Staring at the floor, Hassan, a 21-year-old Syrian refugee from Idlib in northwestern Syria, holds a set of identification papers in his hands. He picks out a small pink piece of paper with a few words on it stating that he must obtain a work contract, otherwise his residency visa will not be renewed.
"Who is more concerned than the rural family with regards to preservation of natural resources for future generations?"
It does not make the headlines, but 2014 is the International Year of Family Farming (IYFF) and family farming will be centre-stage at this year’s World Food Day
on Oct. 16 at the Food and Agriculture Organisation of the United Nations (FAO).
Irina was 21 when she first started using drugs. More than 30 years later, having lost her husband, her home and her business to drugs, she is still battling her addiction.
Amid escalating conflicts and rampant violations of human rights all over the world, spreading “human rights education” is not an easy task. But a non-governmental organisation from Japan is beginning to make an impact through its “global citizenship education” approach.
Georgia’s LGBT community is sceptical that recently-introduced anti-discrimination legislation hailed by some rights groups as a bold step forward for the former Soviet state will improve their lives any time soon.
At a time when HIV rates have stabilised or declined elsewhere, the epidemic is still advancing in the Arab world, exacerbated by factors such as political unrest, conflict, poverty and lack of awareness due to social taboos.
As the region is rocked by violence against a backdrop of the rise of radical groups, Jordan’s lesbian gay bisexual and transgender (LGBT) community fears that new instability in the Hashemite kingdom could lead to increased intolerance towards the community.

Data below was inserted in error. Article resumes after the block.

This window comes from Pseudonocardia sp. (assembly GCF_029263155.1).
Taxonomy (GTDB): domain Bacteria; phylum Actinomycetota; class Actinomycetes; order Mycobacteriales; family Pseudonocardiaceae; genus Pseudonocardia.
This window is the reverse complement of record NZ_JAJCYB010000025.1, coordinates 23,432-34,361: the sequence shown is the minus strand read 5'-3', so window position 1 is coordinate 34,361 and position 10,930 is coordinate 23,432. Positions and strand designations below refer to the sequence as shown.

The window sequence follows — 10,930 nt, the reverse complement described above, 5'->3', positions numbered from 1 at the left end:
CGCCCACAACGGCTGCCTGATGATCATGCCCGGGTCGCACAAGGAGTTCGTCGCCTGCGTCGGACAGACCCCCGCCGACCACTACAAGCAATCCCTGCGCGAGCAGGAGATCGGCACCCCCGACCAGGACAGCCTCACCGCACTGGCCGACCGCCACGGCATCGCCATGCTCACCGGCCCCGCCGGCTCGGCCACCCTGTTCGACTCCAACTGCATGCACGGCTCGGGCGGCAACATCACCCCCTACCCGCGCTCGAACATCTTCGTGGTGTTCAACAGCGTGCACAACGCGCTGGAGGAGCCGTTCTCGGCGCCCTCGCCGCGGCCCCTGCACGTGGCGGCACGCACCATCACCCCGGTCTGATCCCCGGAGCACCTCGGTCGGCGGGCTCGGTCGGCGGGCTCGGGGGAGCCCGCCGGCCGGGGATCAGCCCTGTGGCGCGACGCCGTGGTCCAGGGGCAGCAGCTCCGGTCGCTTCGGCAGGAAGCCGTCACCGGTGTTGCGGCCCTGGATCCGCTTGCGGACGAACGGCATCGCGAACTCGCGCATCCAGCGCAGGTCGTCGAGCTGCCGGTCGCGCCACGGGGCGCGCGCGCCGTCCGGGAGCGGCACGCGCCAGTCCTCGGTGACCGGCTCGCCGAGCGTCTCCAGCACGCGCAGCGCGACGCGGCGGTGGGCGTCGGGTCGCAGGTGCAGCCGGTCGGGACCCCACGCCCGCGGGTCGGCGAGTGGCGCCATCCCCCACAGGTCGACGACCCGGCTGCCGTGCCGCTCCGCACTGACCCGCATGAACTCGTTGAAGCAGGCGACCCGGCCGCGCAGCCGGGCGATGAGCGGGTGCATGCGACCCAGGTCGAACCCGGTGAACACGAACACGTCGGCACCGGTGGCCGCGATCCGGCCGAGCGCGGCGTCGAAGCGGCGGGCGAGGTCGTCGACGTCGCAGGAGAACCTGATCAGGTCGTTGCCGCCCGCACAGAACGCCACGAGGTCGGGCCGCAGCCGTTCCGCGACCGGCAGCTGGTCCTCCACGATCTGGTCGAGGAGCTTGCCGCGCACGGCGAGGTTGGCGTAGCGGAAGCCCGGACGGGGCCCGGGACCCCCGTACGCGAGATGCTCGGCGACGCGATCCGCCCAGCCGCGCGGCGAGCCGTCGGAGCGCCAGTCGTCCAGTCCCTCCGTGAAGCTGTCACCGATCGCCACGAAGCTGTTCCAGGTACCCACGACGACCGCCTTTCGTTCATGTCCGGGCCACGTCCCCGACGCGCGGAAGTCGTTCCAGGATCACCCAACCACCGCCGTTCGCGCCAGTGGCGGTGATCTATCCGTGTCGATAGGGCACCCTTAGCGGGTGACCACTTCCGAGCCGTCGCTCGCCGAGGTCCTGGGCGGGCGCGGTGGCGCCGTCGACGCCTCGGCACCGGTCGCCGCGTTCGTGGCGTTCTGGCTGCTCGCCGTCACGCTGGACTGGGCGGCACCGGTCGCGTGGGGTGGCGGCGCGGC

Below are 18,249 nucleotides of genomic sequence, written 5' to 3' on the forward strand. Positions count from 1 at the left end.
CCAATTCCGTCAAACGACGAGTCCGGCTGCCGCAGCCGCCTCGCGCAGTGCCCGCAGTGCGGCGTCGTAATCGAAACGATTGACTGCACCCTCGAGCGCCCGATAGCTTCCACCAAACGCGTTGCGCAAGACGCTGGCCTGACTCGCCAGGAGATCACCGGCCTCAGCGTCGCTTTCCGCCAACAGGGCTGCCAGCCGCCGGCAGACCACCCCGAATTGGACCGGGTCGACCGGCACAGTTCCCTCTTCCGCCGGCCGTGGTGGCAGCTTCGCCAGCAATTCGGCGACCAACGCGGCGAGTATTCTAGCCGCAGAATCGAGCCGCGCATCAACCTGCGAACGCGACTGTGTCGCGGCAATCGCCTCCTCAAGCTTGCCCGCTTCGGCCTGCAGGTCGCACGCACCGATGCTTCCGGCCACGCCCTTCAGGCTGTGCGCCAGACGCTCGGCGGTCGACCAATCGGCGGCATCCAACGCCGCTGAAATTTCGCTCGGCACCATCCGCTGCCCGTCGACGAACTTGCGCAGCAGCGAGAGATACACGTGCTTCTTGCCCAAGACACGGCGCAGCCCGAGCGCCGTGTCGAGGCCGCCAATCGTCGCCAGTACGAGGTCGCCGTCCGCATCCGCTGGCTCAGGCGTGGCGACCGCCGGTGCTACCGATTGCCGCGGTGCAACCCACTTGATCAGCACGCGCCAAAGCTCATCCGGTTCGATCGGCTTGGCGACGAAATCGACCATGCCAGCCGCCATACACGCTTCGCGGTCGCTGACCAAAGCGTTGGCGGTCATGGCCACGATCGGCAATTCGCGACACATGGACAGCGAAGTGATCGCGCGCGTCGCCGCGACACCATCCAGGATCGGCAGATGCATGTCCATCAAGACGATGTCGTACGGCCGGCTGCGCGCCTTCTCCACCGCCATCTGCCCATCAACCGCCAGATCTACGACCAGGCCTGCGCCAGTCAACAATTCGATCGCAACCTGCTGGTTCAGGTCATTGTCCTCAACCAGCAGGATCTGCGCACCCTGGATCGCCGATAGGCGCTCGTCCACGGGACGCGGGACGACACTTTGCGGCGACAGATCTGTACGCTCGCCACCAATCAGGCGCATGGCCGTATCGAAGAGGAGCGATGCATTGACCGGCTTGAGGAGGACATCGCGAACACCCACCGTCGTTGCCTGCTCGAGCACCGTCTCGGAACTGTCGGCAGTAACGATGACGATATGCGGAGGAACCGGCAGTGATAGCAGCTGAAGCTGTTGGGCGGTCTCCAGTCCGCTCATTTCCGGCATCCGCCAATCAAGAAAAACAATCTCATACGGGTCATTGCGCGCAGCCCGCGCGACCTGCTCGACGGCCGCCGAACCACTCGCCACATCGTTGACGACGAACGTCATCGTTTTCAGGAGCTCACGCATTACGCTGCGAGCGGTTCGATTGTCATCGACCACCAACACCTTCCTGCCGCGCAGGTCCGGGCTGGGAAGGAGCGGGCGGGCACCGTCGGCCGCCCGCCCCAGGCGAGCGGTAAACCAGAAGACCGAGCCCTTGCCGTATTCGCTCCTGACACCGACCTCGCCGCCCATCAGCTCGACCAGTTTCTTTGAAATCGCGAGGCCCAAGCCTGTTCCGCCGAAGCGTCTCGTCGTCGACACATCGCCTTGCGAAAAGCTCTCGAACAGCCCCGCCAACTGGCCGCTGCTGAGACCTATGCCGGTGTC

Three years ago Bolivia passed a law to combat discrimination and racism, but no one has been convicted as a result, in spite of hundreds of legal complaints.
They poured into shopping malls en masse to have some fun. But the reaction, a mixture of fear, admiration and heavy-handed repression, brought a new youth movement into being in Brazil: the “rolezinhos.”
With the richest one percent of the population now owning 40 percent of global assets, and the bottom half sharing just one percent, inequality is fast being recognised as a stubborn underlying obstacle to development.
Archaic and chauvinistic practices are being used to prevent Swazi women from taking part in the upcoming primary elections, despite the country having a constitution that guarantees their rights, says political analyst Dr. Sikelela Dlamini.
The U.S. Supreme Court struck down a key provision, Section 4, of the Voting Rights Act (VRA) of 1965 in a five to four ruling today, halting enforcement of Section 5 of the act.
“At least we are not treated like dogs and made to feel so uncomfortable,” Amjad Samara, 30, a labourer from Nablus in the northern West Bank told IPS as he and a group of Palestinians waited at the checkpoint near Qalqilia to cross into Israel for their day job.
As the 2015 deadline for the Millennium Development Goals approaches, different United Nations agencies are beginning to discuss what the post-2015 Development Agenda will encompass.